The 2.0 litre, four cylinder 150 hp turbodiesel engine has 330 Nm (243 lb.ft) of torque from 1,750 rpm, which will be sufficient for most higher mileage users but those using the vehicle for the school run or driving limited distances might well opt for the 1.5 litre three cylinder 136 hp turbo petrol unit, but it being a weighty vehicle, the diesel engine will provide a more ‘rounded’ performance. The 2.0 litre turbodiesel unit has an official Combined Cycle fuel consumption figure of 58.9 mpg with those all important CO2 emissions of 127 g/km. Under the new VED rules this MINI Countryman bought after the 1 April this year will have a First Year rate cost of £160 and then £140 for each year after that. Prior to April the VED costs were £0 and then £110. Company car drivers will now pay 27% Benefit-in-Kind tax – an increase of 2% over the pre-April rate. Insurance rates are yet to be confirmed but expect them to be roughly the same as the outgoing models, in the case of the 2.0 Cooper D ALL4 Group 14E.
During my week long test driving the Countryman 2.0 Cooper D ALL4 manual returned a real-life fuel consumption figure of 44.2 mpg and most of that was done in the Green (ECO) mode setting. Given the high volume of traffic, selecting Green mode seems the most sensible; we don’t get anywhere in a hurry these days and given the torquey response for the diesel unit, Green mode driving was no hardship in town or in the country. Top speed is 127 mph and the zero to 62 mph acceleration time was a spritely 8.8 seconds. In no way is this engine a frugal on fuel tardy diesel engine, it likes to be revved but it’s still responsive from lower revs right through the mid-range and it’s remarkably quiet once warmed-up.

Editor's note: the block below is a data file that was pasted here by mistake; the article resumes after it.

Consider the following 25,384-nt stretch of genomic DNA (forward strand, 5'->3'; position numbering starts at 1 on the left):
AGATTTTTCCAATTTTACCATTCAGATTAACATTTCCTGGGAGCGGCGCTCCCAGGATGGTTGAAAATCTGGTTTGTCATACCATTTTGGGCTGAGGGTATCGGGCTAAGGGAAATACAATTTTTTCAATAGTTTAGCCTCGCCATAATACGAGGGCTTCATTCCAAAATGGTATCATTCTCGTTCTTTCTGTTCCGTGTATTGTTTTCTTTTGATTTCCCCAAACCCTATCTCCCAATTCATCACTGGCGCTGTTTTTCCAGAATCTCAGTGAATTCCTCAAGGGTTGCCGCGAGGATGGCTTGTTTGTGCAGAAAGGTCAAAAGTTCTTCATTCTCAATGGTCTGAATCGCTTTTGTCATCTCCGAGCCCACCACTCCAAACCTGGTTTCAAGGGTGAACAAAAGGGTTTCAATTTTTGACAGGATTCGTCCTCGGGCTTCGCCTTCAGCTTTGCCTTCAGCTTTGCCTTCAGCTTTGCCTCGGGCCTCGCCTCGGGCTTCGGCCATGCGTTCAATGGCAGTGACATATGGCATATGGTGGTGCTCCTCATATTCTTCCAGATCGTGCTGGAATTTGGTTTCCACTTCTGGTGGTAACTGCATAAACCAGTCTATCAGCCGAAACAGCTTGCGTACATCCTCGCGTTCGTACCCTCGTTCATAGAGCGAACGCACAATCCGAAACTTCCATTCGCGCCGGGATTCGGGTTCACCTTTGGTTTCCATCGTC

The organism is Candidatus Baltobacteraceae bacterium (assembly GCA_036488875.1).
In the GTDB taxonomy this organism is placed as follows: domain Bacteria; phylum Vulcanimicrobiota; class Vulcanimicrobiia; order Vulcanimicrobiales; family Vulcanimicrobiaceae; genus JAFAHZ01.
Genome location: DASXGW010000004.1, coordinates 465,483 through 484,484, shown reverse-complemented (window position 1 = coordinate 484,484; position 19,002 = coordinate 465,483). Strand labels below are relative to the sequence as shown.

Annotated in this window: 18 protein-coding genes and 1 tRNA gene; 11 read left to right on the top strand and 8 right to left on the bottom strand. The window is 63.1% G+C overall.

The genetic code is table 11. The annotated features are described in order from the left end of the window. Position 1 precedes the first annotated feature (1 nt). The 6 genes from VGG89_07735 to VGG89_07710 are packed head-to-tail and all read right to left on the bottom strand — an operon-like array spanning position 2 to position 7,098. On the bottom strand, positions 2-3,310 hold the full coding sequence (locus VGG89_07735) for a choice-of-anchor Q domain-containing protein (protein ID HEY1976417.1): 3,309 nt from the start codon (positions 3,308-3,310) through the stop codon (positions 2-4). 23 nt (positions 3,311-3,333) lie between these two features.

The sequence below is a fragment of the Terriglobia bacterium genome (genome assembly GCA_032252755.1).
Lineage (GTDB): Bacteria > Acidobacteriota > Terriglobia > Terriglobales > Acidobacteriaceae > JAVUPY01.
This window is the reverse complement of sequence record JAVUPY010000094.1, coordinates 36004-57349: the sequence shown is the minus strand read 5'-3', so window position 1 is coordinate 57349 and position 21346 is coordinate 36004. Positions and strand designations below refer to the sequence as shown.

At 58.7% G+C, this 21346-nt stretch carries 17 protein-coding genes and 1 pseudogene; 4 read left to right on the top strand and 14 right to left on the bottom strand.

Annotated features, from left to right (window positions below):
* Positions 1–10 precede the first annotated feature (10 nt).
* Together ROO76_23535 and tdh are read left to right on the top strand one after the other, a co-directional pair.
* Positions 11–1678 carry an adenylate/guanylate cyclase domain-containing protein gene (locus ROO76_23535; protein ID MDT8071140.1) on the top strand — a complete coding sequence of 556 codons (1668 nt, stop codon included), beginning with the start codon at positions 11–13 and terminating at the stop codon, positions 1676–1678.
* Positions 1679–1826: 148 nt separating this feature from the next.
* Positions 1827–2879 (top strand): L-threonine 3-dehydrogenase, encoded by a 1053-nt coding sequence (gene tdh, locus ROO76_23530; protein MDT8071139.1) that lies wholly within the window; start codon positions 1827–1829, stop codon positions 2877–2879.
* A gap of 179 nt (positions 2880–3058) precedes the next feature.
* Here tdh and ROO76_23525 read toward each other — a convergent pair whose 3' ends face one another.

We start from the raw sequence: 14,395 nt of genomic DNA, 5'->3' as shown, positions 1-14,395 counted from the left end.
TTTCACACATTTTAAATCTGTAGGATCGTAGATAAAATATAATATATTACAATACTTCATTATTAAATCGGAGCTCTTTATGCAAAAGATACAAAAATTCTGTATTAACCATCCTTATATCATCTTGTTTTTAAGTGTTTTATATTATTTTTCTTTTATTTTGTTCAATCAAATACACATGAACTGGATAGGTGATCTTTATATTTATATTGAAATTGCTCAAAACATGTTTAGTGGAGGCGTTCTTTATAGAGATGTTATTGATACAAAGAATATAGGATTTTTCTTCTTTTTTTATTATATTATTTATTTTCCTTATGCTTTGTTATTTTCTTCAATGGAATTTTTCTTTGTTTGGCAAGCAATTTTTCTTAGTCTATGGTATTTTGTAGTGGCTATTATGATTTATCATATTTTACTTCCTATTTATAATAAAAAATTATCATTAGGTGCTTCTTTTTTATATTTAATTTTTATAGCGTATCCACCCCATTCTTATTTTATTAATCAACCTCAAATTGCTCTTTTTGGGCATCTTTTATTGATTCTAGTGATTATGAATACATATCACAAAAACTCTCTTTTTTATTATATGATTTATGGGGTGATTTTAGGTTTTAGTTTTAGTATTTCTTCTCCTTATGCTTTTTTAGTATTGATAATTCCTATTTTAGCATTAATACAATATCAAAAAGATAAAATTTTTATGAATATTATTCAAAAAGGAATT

Generally the ride comfort was good although poorer road surfaces unsettled the handling, but despite its raised ride height the latest Countryman provided a stable platform. It feels a weighty and solid car but it retains its sharp handling; perhaps not as nimble as the latest MINI Hatchbacks, but agile enough with its quick steering response and wider track, and the ALL4 grip at each wheel provides good cornering stability. The on-demand ALL4 traction provides enough traction for light off-road travel away from tarmac surfaces and is well able to cope with tracks and grassy fields, and of course provides added on-road driving security during Winter conditions. It seemed to shrug off impacts from our ever worsening potholed roads as well.
There is no doubt the latest Countryman is a better car overall than before. It’s more expensive and its design is an acquired taste so some potential customers will be tempted to go for what I would call proper compact SUVs. These include the high selling Renault Captur, Nissan Juke, Skoda Yeti, Fiat 500X, Vauxhall Mokka and the really good Peugeot 2008. But none of these offers the premium brand ownership desirability the ‘well-heeled’ buyer gets from the MINI Countryman in whatever specification level the discerning customer requires.
For: More interior space than before, new engines, higher specification, excellent high quality interior design, wide range of personalisation options, high residual values.
Against: Expensive, with a significant price increase over the outgoing versions, chunky muscular styling divides opinions, firm ride at times, less money will buy you a roomier and more conventional compact/mid-sized SUV, real-life test driving fuel economy even in Green mode fell too far below the official figures.
Milestones and Wheels-Alive Tech. Spec. in Brief:
MINI Countryman 2.0 Cooper D ALL4 manual Crossover.
Price: £26,025 (£35,740 as tested).
Engine/transmission: 2.0 litre, four cylinder 150 hp turbodiesel with 330 Nm (243 lb.ft) of torque from 1,750 rpm, six speed manual with ALL4 traction.
Performance: 127 mph, 0–62 mph 8.8seconds.
Fuel consumption: Combined Cycle 58.9 mpg (44.2 mpg on test).
Emissions and taxation: CO2 127 g/km, new VED road tax £160 First Year rate and £140 thereafter, new BIK company car tax rate 27%.
Insurance Group: 14E (tbc).
Warranty: Three years/unlimited mileage.
Dimensions/capacities: L 4,299 mm (14.10 ft), W 1,822 mm (5.98 ft), H 1,557 mm (5.11 ft), boot/load space 450 to 1,390 litres (15.89 to 49.09 litres), five doors/four to five seats.